HOW TO WORK WITH A COMMERCIAL PHOTOGRAPHER, AND WHY: Part 5
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Monday, August 28, 2017
By David Morris Photography
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Part 5: How much will this cost?

  

How much is this house?

 

I’m not trying to be flip here, but clients working with professional photographers for the first time often approach the project based on their previous experience of hiring someone with a camera to show up and take some pictures. A commercial photo shoot is more akin to building a custom home, and so there are more steps involved, more decisions required, and therefore more time needed to accurately define the goals, requirements and artistic influences that will be used to create the finished product - from foundation to landscaping.

 

First presented with a client’s initially undefined “dream house”, the commercial photographer is essentially the architect of a photography project. There are basic questions to be asked and answered to clarify the wishes of the client and the general requirements of the project, and then it’s the architect’s job to research, develop and present options and suggestions to fulfill, and enhance, that basic idea. Expect several meetings to gather information, define the scope and refine specifics. Allow time for the photographer to consider new information and develop ideas, solutions, and strategies for effective production. We are building your custom home from scratch. There are many potential solutions to each phase of your project - and the architect has to design, evaluate and itemize each phase individually while ensuring its successful integration into the whole production.

 

Are you concerned about cost? So are we. No responsible photographer tries to inflate the cost of a project by adding unnecessary expenses or suggesting frivolous or indulgent solutions. But we are tasked with developing creative solutions and there has to be a place for the presentation and discussion of various ideas or treatments as we refine the specifics that will be used for your project. This is why a series of fact-finding meetings or a phone conversation is essential - before an estimate can be created.

 

Clients who request a price from a photographer based solely on their internally-generated description of a project do themselves a disservice, and virtually guarantee a high, and more importantly inaccurate, first bid. This scenario excludes the photographer from applying his experience and creativity to the development of an affordable and executable concept and forces the experienced professional photographer to factor in the extraneous costs involved in managing and delivering an undefined project.

 

Likewise, clients who either have not defined a budget or who refuse to share an accurate range of expense with a photographer in the development phase of a project will complicate the process, squandering valuable time and resources (theirs and the photographer’s) in the pursuit of unrealistic expectations. Just as there are many options to consider in building a house that can influence the cost without compromising livability, there are also production options which can be incorporated into the final production strategy that accomplishes the goals while attending to budgetary needs and without sacrificing effectiveness. Let your photographer develop a photo solution that meets all of your needs, including your budget.

 

And so - how much is a photo shoot?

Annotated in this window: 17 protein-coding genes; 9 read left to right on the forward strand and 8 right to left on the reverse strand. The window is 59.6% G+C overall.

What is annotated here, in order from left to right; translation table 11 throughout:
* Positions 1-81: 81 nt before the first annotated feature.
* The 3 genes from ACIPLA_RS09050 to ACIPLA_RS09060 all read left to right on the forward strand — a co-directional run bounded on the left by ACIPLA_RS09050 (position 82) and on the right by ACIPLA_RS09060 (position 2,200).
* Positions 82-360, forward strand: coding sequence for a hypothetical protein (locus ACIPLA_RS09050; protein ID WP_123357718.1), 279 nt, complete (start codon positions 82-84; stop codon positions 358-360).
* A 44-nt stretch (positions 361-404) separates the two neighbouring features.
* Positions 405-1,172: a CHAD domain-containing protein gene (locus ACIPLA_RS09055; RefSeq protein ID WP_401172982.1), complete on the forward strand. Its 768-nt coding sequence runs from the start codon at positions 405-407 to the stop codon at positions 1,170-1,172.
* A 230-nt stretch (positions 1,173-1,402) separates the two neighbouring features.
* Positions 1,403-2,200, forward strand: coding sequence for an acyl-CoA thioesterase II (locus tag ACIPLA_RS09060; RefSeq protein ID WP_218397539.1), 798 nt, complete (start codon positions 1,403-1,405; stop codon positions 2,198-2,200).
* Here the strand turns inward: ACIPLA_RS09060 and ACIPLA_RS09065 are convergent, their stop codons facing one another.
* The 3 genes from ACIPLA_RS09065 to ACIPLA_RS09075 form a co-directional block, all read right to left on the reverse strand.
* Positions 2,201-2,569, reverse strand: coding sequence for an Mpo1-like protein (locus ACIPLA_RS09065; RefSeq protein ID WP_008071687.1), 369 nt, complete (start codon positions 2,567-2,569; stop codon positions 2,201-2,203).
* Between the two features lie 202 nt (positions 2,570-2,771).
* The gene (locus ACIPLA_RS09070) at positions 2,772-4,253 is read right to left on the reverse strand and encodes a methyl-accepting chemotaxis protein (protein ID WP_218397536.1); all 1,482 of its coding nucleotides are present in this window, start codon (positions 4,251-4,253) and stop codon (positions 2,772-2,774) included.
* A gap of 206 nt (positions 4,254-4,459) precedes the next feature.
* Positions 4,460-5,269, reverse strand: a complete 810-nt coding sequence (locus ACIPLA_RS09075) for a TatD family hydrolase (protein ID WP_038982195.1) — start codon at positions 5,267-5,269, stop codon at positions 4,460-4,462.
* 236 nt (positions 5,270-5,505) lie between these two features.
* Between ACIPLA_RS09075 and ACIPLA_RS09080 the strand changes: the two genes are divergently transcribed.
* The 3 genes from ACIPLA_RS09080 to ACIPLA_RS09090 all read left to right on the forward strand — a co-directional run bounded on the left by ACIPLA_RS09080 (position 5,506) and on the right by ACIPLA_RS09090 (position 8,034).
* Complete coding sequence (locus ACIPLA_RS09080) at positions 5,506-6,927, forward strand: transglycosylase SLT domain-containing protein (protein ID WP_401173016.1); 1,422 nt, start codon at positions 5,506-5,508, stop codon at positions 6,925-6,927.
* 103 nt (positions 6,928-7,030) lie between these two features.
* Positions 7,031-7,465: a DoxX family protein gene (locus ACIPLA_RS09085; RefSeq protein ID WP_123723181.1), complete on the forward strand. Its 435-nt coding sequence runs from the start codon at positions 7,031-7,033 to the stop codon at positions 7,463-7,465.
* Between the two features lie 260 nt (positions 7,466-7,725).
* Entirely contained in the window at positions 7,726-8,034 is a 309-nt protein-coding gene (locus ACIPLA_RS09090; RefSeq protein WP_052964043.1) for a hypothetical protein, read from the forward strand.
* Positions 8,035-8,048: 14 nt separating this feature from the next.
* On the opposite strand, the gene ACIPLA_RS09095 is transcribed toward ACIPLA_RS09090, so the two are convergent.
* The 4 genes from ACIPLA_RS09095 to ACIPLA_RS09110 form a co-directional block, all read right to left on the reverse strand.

Once the concept is established and the project is defined, the estimate is simply math. Sorry for continuing the construction analogy, but at this point it comes down to time and materials, and the estimate is relatively easy to prepare. A 2-bedroom house is this much. Adding a pool is extra. Don’t need air-conditioning? You already own the lot? How about a moat? See what I mean?

 

The result is an accurate, itemized estimate that can be explained, understood, justified and evaluated. Would you like to spend less - what can be modified or removed? Did it come in lower than you expected? Where might you consider adding value or effectiveness to the end results that would justify some additional expense?

 

And so the answer to how much a photo shoot/production will cost is based on knowing exactly what we are being asked to produce. The more information and specifics you can provide a photographer, the more accurate they can be with the estimated cost. For example: Provide layouts or sketches, how many shots you need, provide an in depth description of what you’re wanting to communicate, provide example photos that convey the look and feel you’re wanting to communicate.  Do you want video motion shots at the same time?  Photographers do realize there are times you don’t have all the information you need, but are being pressured to get some numbers. If this is the case, you will most likely get a very loose ballpark estimate until you get more information.

 

An experienced photographer is usually willing to ‘ballpark’ a cost based on the experience of years of production as a way of qualifying a project before investing in the meetings and concept development, which are required for an accurate estimate. An inexperienced photographer will quote a price over the phone or in an email, and generally under-estimate the complexity and commitment required to deliver a quality product.

 

I can say with certainty that a client asking for a ‘day rate’, or requesting a price without having a conversation with the photographer, will end up with a wildly inaccurate idea of cost, and be missing the opportunity to have a professional image maker develop a custom solution for their photography needs. You’d be surprised what a short phone call does to quickly help get you an accurate cost.

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